WEST AFRICAN DRUMMING Workshops

Learn to Play the African Drums / Djembe from a professional percussionist!

Book a performance for that special occasion.

Especially geared towards workshops for Schools with students from 5 y.o. and upwards.

Email for more information
richrhythms@hotmail.com

or

Tel Richard Latham: 07960 989 246

Origins of the African Drums

The djembe is a Mandé drum, found in all of West Africa, where it is one of the most common instruments. There is general agreement that the origin of the djembe is associated with a class of Mandinka/Susu blacksmiths known as Numu. The wide dispersion of the djembe drums throughout West Africa may be due to Numu migrations dating from the first millennium A.D. Some modern players trace the djembe back 3,000 years to the Bamana ethnic group from the Wosolo region of what is now Mali. The Bamana people have a word "jebebara" or "unity drum" (Abdouli Diakite). Despite the associations of the djembe with the Numu, there do not appear to be hereditary restrictions upon who can play the fact that French has no hard "j" sound like that found in English. The "dj" is used to indicate the hard "j" pronunciation. The French were instrumental in studying and describing African drumming to the world. However, colonization by the French is a sore spot for many West African people and spelling jembe with the "d" can be a painful reminder of that. Since independence (1958-1960) African governments have been working toward indigenous ways of spelling their local languages in accordance with international standards of phonetic transcription.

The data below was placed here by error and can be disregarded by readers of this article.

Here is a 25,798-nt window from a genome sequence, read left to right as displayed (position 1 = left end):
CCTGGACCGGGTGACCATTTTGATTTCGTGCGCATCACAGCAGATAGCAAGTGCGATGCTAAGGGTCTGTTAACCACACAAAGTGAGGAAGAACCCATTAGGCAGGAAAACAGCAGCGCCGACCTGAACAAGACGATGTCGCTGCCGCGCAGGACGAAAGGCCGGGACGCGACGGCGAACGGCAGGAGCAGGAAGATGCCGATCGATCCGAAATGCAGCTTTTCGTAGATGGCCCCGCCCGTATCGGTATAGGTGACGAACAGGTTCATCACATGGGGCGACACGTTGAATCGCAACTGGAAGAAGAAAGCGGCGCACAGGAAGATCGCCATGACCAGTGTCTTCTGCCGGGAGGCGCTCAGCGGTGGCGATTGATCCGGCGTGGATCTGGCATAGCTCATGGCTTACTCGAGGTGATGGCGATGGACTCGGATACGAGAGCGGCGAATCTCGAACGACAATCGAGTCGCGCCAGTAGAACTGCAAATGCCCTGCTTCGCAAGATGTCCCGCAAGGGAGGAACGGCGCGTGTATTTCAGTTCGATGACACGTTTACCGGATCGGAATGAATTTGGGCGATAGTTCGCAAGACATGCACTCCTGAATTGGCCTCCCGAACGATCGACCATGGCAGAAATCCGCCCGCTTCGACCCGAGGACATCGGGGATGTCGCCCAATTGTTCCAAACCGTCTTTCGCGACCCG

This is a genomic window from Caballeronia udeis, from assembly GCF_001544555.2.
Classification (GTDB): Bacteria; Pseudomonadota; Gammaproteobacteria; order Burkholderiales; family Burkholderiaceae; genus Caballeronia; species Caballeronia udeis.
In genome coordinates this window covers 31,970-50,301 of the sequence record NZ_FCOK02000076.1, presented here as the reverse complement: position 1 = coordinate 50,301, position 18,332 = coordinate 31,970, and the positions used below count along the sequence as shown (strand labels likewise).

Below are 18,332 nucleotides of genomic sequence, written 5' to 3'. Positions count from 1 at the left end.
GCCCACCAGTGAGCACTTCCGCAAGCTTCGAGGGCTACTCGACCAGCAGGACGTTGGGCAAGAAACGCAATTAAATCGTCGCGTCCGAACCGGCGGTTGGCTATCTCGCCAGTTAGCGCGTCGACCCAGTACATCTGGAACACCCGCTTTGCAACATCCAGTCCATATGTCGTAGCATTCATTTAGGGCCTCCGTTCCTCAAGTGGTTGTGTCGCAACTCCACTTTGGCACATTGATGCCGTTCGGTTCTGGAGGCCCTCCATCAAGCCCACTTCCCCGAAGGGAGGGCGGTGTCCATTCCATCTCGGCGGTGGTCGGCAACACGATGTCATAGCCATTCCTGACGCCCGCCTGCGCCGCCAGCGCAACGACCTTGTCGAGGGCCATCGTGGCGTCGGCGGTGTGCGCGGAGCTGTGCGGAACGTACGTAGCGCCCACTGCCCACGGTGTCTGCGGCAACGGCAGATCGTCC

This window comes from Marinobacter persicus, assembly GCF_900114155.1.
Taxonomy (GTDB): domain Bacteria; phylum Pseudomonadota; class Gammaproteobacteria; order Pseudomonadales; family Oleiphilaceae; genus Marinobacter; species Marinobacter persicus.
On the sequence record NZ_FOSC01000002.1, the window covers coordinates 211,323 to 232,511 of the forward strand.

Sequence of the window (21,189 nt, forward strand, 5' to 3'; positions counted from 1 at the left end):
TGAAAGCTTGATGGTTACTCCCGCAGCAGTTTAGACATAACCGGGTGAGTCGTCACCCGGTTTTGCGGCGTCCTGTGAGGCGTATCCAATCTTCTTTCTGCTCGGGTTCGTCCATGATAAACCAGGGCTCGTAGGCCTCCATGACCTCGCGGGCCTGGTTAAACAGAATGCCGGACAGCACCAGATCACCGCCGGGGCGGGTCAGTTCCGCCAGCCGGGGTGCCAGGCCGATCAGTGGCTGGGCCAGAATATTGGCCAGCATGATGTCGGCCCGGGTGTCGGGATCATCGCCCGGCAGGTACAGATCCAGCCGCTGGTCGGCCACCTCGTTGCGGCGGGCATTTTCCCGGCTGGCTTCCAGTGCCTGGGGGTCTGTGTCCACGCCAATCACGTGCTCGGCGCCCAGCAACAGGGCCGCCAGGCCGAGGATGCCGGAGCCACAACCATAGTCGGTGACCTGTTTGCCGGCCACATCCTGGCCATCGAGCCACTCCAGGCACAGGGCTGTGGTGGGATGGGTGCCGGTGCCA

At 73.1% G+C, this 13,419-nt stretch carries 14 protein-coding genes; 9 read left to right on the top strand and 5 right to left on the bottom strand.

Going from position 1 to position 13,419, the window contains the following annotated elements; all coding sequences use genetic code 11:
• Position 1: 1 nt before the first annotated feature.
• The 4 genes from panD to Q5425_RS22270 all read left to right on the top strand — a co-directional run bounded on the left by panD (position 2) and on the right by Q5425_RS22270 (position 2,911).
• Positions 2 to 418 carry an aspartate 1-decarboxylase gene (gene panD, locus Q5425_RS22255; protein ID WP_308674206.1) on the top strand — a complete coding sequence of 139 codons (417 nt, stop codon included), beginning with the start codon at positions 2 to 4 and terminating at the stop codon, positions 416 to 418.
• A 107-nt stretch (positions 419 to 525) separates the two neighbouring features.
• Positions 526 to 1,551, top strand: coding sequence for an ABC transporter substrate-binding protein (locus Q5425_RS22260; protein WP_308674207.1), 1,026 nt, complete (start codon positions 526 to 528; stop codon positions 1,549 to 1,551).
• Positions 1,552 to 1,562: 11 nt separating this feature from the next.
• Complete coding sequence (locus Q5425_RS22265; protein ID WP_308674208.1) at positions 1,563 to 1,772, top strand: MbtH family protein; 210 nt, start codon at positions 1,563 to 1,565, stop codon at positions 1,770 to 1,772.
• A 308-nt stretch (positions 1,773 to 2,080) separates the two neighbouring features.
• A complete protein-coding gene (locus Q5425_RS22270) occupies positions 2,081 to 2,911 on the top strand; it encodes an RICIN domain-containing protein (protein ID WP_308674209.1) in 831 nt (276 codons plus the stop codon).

(research taken from Wikipedia.org)